Table 1. Global, land, and ocean per-decade temperature trends over the period from 1979-2008 for an assumed 1.25 amplification factor over the globe, an 0.95 amplification factor over land and a 1.47 amplification factor over the ocean. Included in parentheses are global, land, and ocean per-decade temperature trends over the period from 1979-2008 for an assumed 1.2 amplification factor as calculated in our “in press” paper. Differences are calculated for the NCDC surface analysis – UAH lower troposphere analysis, for the NCDC surface analysis – RSS lower troposphere analysis, for the Hadley Centre surface analysis – UAH lower troposphere analysis and for the Hadley Centre surface analysis - RSS lower troposphere analysis. Trends that are statistically significant at the 95% level are highlighted in bold face.
Figure 1: HadCRUT3v versus satellite analysis using 1.25 amplification factor for the entire globe.
Figure 2: NCDC versus satellite analysis using 1.25 amplification factor for the entire globe.
Figure 3: CRUTEM3v versus satellite analysis using 0.95 amplification factor for land.
Figure 4: NCDC versus satellite analysis using 0.95 amplification factor for land.
Figure 5: HadSST2 versus satellite analysis using 1.47 amplification factor for ocean.
Figure 6: NCDC versus satellite analysis using 1.47 amplification factor for ocean.
We have also spoken to Ross McKitrick with regards to the calculations he supplied us, using the model output that you had earlier provided. Specifically, he made his calculations from the five runs and ensemble mean that were released with your IJOC paper that you referenced in your email of Friday morning. He calculated these ratios over the 440 grid cells that were available from the period between 1979-2002 which match with the data available from the HadCRUT3 dataset (Figure 7). We accept your offer to put your raw data on an FTP site. In order to replicate your calculations we will need the monthly temperatures since 1979 for all grid cells at the surface and lower troposphere levels. Please send us the FTP address as soon as these have been posted. Thank you very much.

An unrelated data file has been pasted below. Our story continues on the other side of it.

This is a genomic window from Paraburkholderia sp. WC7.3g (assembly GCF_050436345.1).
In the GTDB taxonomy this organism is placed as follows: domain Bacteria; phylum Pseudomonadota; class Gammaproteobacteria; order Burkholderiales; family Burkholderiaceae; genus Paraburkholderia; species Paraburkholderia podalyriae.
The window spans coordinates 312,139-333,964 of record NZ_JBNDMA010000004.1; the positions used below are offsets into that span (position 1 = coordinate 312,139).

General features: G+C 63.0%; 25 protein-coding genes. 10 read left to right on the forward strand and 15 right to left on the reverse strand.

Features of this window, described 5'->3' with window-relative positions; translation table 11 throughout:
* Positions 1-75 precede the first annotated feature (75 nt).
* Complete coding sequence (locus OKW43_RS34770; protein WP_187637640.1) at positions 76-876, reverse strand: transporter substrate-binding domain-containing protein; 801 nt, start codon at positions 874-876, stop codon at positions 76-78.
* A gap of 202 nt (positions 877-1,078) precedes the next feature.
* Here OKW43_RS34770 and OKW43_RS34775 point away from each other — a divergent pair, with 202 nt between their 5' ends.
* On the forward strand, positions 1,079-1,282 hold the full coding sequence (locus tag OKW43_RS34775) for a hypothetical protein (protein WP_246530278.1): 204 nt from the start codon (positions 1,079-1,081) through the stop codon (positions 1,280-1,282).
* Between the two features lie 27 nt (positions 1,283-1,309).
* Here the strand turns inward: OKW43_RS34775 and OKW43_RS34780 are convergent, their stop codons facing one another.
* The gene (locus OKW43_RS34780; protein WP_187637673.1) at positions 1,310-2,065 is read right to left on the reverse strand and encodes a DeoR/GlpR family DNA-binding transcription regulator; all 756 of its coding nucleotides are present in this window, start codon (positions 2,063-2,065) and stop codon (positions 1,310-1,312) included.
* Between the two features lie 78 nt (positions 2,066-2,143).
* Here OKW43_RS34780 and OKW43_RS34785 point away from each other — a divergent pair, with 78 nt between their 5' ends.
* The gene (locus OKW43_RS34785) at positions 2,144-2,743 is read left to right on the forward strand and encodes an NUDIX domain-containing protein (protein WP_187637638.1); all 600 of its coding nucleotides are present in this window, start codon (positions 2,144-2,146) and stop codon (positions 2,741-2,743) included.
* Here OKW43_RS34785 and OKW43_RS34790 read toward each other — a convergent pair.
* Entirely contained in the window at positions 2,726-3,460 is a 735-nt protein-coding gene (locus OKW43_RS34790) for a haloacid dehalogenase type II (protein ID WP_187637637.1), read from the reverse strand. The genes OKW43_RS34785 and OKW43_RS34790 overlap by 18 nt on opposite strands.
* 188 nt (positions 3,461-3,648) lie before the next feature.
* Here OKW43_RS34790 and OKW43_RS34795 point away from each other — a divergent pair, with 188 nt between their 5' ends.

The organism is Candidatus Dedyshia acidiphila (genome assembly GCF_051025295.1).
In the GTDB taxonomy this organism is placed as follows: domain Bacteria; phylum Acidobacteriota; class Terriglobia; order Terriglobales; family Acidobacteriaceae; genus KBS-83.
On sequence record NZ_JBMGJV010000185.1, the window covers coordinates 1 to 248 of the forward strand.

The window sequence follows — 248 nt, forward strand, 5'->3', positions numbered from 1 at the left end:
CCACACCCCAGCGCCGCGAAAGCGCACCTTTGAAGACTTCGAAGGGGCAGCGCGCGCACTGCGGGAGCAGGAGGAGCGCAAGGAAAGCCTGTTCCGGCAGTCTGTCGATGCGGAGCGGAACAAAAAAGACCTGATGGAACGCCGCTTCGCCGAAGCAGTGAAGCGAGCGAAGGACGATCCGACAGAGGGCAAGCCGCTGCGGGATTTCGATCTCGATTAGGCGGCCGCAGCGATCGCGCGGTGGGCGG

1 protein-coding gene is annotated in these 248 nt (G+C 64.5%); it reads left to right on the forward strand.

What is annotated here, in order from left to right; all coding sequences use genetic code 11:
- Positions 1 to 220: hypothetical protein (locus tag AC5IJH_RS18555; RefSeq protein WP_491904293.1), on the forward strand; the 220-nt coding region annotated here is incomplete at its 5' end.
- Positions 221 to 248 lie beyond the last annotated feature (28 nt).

Figure 7: Grid cells for which data is available from CRU over the period from 1979-2002.
Also, have any other GCM groups computed similar land/ocean/entire globe amplification factors? I think a comparison of your result with that of other modeling groups would certainly be of interest to the climate community at large, especially to identify differences across models. The information that you provided reminds us that there remains a very wide range of possible observations that might be judged to be consistent with the very large range of outputs from even a single family of GCMs.
Because the analysis that you have provided represents a useful extension of our original analysis, and strongly shows that it is robust to large model uncertainties, we invite you to join us as a co-author on a short piece along the lines of this response that integrates your initial comments with the additional material presented here.
Thanks again for providing these comments.
Phil Klotzbach, Roger Pielke Sr., Roger Pielke Jr., John Christy, Dick McNider